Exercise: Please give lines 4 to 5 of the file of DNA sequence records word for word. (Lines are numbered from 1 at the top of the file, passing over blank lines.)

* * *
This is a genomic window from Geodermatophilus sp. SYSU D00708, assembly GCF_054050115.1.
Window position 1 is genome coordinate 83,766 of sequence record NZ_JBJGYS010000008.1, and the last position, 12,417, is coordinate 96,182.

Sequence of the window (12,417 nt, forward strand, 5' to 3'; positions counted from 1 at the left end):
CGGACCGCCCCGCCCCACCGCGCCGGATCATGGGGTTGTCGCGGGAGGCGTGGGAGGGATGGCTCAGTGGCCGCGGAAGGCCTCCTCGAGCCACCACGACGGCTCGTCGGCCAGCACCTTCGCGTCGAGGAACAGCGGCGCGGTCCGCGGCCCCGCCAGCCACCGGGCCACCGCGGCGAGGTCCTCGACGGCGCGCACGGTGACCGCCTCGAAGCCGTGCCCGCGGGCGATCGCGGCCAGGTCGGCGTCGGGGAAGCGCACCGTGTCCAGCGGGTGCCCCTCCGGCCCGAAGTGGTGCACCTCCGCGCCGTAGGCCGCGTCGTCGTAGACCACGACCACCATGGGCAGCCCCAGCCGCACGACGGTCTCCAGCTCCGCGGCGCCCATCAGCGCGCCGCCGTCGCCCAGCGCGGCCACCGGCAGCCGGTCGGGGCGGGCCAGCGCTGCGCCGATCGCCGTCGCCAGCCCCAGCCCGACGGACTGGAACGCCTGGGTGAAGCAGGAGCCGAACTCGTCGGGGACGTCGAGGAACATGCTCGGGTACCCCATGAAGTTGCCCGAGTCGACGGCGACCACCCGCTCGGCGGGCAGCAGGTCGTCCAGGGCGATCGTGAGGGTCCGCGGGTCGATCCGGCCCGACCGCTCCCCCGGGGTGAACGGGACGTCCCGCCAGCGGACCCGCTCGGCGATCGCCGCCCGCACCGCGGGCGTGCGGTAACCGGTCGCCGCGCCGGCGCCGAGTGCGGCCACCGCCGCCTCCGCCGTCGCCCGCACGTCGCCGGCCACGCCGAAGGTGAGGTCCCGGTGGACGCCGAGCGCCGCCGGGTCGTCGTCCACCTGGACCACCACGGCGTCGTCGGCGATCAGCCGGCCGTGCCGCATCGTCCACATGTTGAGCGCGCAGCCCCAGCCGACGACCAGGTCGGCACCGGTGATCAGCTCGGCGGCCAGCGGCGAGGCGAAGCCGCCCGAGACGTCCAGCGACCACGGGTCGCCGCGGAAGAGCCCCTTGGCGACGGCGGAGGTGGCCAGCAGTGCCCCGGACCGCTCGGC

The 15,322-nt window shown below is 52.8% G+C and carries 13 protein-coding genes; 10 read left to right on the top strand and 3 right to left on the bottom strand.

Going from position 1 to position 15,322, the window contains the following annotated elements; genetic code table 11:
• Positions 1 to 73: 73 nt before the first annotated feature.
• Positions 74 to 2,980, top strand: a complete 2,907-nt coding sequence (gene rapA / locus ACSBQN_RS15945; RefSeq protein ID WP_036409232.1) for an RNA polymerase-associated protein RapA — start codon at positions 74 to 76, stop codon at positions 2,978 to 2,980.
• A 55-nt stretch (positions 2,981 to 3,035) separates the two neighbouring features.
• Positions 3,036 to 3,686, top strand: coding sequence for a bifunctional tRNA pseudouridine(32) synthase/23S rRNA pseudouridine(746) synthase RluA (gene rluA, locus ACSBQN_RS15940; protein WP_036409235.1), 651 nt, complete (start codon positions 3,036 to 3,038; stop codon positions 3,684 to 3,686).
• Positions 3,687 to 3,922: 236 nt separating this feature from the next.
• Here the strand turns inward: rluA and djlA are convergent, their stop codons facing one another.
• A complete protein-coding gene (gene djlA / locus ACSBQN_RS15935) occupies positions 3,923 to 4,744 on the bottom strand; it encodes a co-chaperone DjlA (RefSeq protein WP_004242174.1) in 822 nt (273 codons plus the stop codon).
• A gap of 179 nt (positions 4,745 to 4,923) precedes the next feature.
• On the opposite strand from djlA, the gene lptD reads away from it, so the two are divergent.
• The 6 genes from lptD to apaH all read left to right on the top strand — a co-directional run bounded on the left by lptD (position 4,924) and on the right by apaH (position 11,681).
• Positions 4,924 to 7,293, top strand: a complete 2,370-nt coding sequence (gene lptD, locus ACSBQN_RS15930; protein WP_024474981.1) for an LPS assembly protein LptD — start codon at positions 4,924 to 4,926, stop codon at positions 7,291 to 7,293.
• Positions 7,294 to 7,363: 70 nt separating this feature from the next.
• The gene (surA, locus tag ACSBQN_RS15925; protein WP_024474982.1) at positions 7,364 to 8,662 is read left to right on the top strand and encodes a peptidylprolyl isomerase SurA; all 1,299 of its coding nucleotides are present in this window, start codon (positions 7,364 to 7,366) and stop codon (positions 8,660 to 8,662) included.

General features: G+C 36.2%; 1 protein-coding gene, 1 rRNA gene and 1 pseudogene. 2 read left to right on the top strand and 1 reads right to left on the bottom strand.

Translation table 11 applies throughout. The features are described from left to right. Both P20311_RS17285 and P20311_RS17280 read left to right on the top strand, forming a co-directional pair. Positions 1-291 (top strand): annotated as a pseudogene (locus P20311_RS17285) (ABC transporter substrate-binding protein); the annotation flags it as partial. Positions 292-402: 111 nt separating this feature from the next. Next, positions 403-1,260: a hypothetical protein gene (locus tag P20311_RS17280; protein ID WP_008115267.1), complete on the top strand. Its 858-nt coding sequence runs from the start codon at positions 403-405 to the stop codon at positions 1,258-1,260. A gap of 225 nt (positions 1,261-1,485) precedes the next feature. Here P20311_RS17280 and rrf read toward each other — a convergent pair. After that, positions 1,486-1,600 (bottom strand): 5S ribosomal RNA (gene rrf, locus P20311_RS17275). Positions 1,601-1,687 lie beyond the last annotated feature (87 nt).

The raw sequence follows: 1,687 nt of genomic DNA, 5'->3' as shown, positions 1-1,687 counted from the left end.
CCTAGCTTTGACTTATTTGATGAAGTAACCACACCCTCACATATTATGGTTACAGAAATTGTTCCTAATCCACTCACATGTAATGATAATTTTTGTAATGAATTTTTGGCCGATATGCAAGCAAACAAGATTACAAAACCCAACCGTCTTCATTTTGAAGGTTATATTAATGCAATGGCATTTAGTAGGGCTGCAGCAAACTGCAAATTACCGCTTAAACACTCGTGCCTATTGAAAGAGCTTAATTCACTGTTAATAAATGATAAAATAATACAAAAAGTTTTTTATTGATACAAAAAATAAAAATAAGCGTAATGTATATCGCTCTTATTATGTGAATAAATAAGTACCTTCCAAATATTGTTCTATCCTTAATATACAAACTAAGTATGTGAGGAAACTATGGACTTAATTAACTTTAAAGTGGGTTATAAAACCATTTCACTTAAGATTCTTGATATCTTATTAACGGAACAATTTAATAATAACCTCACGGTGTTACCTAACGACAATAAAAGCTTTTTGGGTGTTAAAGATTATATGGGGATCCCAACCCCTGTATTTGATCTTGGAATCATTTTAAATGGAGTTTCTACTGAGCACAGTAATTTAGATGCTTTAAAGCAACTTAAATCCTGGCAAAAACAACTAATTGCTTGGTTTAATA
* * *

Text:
CGGACCGCCCCGCCCCACCGCGCCGGATCATGGGGTTGTCGCGGGAGGCGTGGGAGGGATGGCTCAGTGGCCGCGGAAGGCCTCCTCGAGCCACCACGACGGCTCGTCGGCCAGCACCTTCGCGTCGAGGAACAGCGGCGCGGTCCGCGGCCCCGCCAGCCACCGGGCCACCGCGGCGAGGTCCTCGACGGCGCGCACGGTGACCGCCTCGAAGCCGTGCCCGCGGGCGATCGCGGCCAGGTCGGCGTCGGGGAAGCGCACCGTGTCCAGCGGGTGCCCCTCCGGCCCGAAGTGGTGCACCTCCGCGCCGTAGGCCGCGTCGTCGTAGACCACGACCACCATGGGCAGCCCCAGCCGCACGACGGTCTCCAGCTCCGCGGCGCCCATCAGCGCGCCGCCGTCGCCCAGCGCGGCCACCGGCAGCCGGTCGGGGCGGGCCAGCGCTGCGCCGATCGCCGTCGCCAGCCCCAGCCCGACGGACTGGAACGCCTGGGTGAAGCAGGAGCCGAACTCGTCGGGGACGTCGAGGAACATGCTCGGGTACCCCATGAAGTTGCCCGAGTCGACGGCGACCACCCGCTCGGCGGGCAGCAGGTCGTCCAGGGCGATCGTGAGGGTCCGCGGGTCGATCCGGCCCGACCGCTCCCCCGGGGTGAACGGGACGTCCCGCCAGCGGACCCGCTCGGCGATCGCCGCCCGCACCGCGGGCGTGCGGTAACCGGTCGCCGCGCCGGCGCCGAGTGCGGCCACCGCCGCCTCCGCCGTCGCCCGCACGTCGCCGGCCACGCCGAAGGTGAGGTCCCGGTGGACGCCGAGCGCCGCCGGGTCGTCGTCCACCTGGACCACCACGGCGTCGTCGGCGATCAGCCGGCCGTGCCGCATCGTCCACATGTTGAGCGCGCAGCCCCAGCCGACGACCAGGTCGGCACCGGTGATCAGCTCGGCGGCCAGCGGCGAGGCGAAGCCGCCCGAGACGTCCAGCGACCACGGGTCGCCGCGGAAGAGCCCCTTGGCGACGGCGGAGGTGGCCAGCAGTGCCCCGGACCGCTCGGC

The 15,322-nt window shown below is 52.8% G+C and carries 13 protein-coding genes; 10 read left to right on the top strand and 3 right to left on the bottom strand.